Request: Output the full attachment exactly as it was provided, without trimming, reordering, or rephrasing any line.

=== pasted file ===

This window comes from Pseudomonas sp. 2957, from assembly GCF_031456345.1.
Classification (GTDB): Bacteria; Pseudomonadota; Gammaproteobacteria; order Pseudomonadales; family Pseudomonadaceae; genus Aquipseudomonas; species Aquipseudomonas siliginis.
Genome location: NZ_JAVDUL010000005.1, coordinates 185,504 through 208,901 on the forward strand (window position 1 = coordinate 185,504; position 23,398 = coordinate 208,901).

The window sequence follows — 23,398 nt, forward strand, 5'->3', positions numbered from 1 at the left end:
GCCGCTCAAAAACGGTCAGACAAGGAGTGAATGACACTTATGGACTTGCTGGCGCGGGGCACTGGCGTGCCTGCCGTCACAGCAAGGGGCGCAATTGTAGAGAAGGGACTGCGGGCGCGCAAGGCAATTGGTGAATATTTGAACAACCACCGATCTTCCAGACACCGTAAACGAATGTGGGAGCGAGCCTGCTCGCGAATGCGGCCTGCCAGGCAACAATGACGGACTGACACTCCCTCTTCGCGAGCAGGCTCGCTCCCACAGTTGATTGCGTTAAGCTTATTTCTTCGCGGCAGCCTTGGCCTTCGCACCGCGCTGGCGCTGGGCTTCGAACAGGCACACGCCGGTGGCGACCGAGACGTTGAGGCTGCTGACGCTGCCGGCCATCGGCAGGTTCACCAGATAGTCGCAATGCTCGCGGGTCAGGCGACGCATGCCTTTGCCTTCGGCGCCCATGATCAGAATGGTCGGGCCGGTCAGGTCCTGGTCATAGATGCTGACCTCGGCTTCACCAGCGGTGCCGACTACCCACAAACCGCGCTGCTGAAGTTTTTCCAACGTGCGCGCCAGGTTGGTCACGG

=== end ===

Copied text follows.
This window comes from Pseudomonas sp. 2957, from assembly GCF_031456345.1.
Classification (GTDB): Bacteria; Pseudomonadota; Gammaproteobacteria; order Pseudomonadales; family Pseudomonadaceae; genus Aquipseudomonas; species Aquipseudomonas siliginis.
Genome location: NZ_JAVDUL010000005.1, coordinates 185,504 through 208,901 on the forward strand (window position 1 = coordinate 185,504; position 23,398 = coordinate 208,901).

The window sequence follows — 23,398 nt, forward strand, 5'->3', positions numbered from 1 at the left end:
GCCGCTCAAAAACGGTCAGACAAGGAGTGAATGACACTTATGGACTTGCTGGCGCGGGGCACTGGCGTGCCTGCCGTCACAGCAAGGGGCGCAATTGTAGAGAAGGGACTGCGGGCGCGCAAGGCAATTGGTGAATATTTGAACAACCACCGATCTTCCAGACACCGTAAACGAATGTGGGAGCGAGCCTGCTCGCGAATGCGGCCTGCCAGGCAACAATGACGGACTGACACTCCCTCTTCGCGAGCAGGCTCGCTCCCACAGTTGATTGCGTTAAGCTTATTTCTTCGCGGCAGCCTTGGCCTTCGCACCGCGCTGGCGCTGGGCTTCGAACAGGCACACGCCGGTGGCGACCGAGACGTTGAGGCTGCTGACGCTGCCGGCCATCGGCAGGTTCACCAGATAGTCGCAATGCTCGCGGGTCAGGCGACGCATGCCTTTGCCTTCGGCGCCCATGATCAGAATGGTCGGGCCGGTCAGGTCCTGGTCATAGATGCTGACCTCGGCTTCACCAGCGGTGCCGACTACCCACAAACCGCGCTGCTGAAGTTTTTCCAACGTGCGCGCCAGGTTGGTCACGG